I’ve heard my calves need to be strong and that they are the most important contributors to a high vertical jump. Should I be doing calf raises, platform shoes or any other exercises that strengthen the calves instead of squats, deadlifts, etc?
There is a rather simple method to test this out for your-self. Stand completely flat- footed and without bending your knees jump up as high as possible. How high did you get? Now do the same thing but bounce up and down on your toes without bending your knees and make an attempt to isolate the calves. Again how high did you get? Chances are that relative to your vertical jump with a deeper knee bend, you didn’t get very high at all did you? In reality the muscles of the posterior chain (glutes, hamstrings, and lower back), and the muscles of the quadriceps are responsible for 80% of your leaping power with the quads and posterior chain contributing approximately an equal 40% to vertical jump performance. The small 20% remainder is split up among the calves and muscles of the upper body. So, if you want to jump high your training would be much more economical if you spent it working on developing a nice butt instead of a nice set of calves!!! Don’t get me wrong, the calves do contribute to vertical jump performance, but having strong calves alone isn’t going to do anything spectacular for you. The calves need to be strong enough to stabilize forces from the ground and transfer forces from your hips, hamstrings, and glutes. This means they mainly act as stabilizers. By themselves they contribute little. If you lack strength and stability in your calves, then yes, you will notice some benefits by training them because they enhance your ability to use the larger hip muscles by increasing your ability to stabilize and transfer force.
You may also notice that many good leapers and sprinters tend to share calf development characterized by long lower legs, long Achilles tendons, and high, short, muscular calves. With this type of build these athletes have an advantage in reactive strength because of their long achilles tendons. Those long tendons transfer energy from the entire body down into the ground. During a high-speed movement they can also store and transfer involuntary force without much involvement of the muscles. In other words, those long achilles tendons lend that particular build an advantage when it comes to being quick and springy off the ground. Unfortunately, there’s not a thing in the world you can do about your natural bone, tendon, and muscle structure. All you can do is simply train with what you got. Strengthen the muscles important to the task and increase their power, speed, and firing capacity. The muscle groups that contribute the most to the vertical jump are the posterior chain and quadriceps so spend the majority of your time on those. Your calves tend to get plenty of work with all the hopping around you do during workouts or sport specific work. Sprinters don’t train calves at all yet they surely don’t struggle when it comes to vertical jump performance or running speed.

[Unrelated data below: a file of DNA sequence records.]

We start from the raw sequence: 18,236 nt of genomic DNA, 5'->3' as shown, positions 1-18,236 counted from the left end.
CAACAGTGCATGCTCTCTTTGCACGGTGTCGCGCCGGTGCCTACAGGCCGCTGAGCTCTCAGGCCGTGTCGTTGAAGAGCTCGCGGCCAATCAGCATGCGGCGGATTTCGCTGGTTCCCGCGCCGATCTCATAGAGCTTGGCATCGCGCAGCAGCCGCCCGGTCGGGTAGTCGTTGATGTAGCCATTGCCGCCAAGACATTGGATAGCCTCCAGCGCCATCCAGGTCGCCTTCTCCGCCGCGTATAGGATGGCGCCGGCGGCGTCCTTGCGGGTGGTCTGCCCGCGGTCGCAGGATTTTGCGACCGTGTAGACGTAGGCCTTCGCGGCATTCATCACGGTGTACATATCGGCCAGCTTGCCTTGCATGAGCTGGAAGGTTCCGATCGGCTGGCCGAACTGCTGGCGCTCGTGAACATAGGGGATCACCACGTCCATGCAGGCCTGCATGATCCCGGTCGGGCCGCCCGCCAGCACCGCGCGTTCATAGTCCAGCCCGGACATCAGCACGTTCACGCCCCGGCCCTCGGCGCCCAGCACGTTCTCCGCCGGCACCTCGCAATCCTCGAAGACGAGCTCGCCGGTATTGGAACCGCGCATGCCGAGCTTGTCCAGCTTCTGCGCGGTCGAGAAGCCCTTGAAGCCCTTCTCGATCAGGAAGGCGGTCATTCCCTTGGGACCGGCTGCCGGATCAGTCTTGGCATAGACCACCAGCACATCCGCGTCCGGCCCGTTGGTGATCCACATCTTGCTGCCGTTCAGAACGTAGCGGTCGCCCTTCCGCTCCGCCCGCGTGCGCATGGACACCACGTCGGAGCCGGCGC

What about platform shoes?
But what about strength shoes you might ask?? In reality I’ll admit that people DO increase their vertical jumps using platform shoes. However, the improvement is because of the drills and exercises they do not by the magic of the shoes. In scientific studies,
folks using the exact same training program without the shoes gain just as well if not better. In fact check out this study. It was a study involving 2 groups, one group did exercises in normal shoes. The other group did exercises in special platform (Strength) shoes. The workout was provided by the manufacturer. It randomized 12 intercollegiate track and field participants to a Strength-Shoe group and a normal-shoe group. After 8 weeks of a training program supplied by the manufacturer, the normal-shoe group showed a tendency to improve more than the Strength-Shoe group on all performance measures!
The individuals training in regular shoes improved more in the 40-yard dash (8.3% vs
6.9%), vertical jump (9.2% vs 3.3%), strength at slow speed (16% vs 10%), and strength at fast speed (13% vs -5%). Only calf circumference tended to improve slightly more in the Strength-Shoe group (2.3% vs 0.2% in the normal group). Two of the six athletes in the Strength-Shoe group complained of shin splints, and one of them had to drop out of the study because of the pain. None of the normal-shoe group complained of pain or dropped out. The study actually showed people training in normal shoes with the same training program gained more then those training with the special shoes!
In their promotional literature, Strength Footwear Inc. claim that up to 0.2 seconds can be taken off the 40-yard time (about 4%), nine inches can be added to the vertical jump (about 40%), and calf girth can be increased by two inches (about 15%). These claims were clearly not supported in this study. In fact, any slight gain that might be possible
with Strength Shoes would appear to be more than offset by the higher risk of injury.
If you’re dead set that you want to use platform shoes anyway you can do so. In fact, you can use the shoes for every plyometric exercise and non-weight room drill in this program. For best results you should only wear the shoes on ½ of the sets that you do. For example, lets say a program calls for you to perform 4 sets of a certain exercise. For best results you’d wear the shoes for 2 sets, and then take them off and wear regular
shoes for 2 sets. By training like this you’ll find you get an enhanced effect on all the exercises.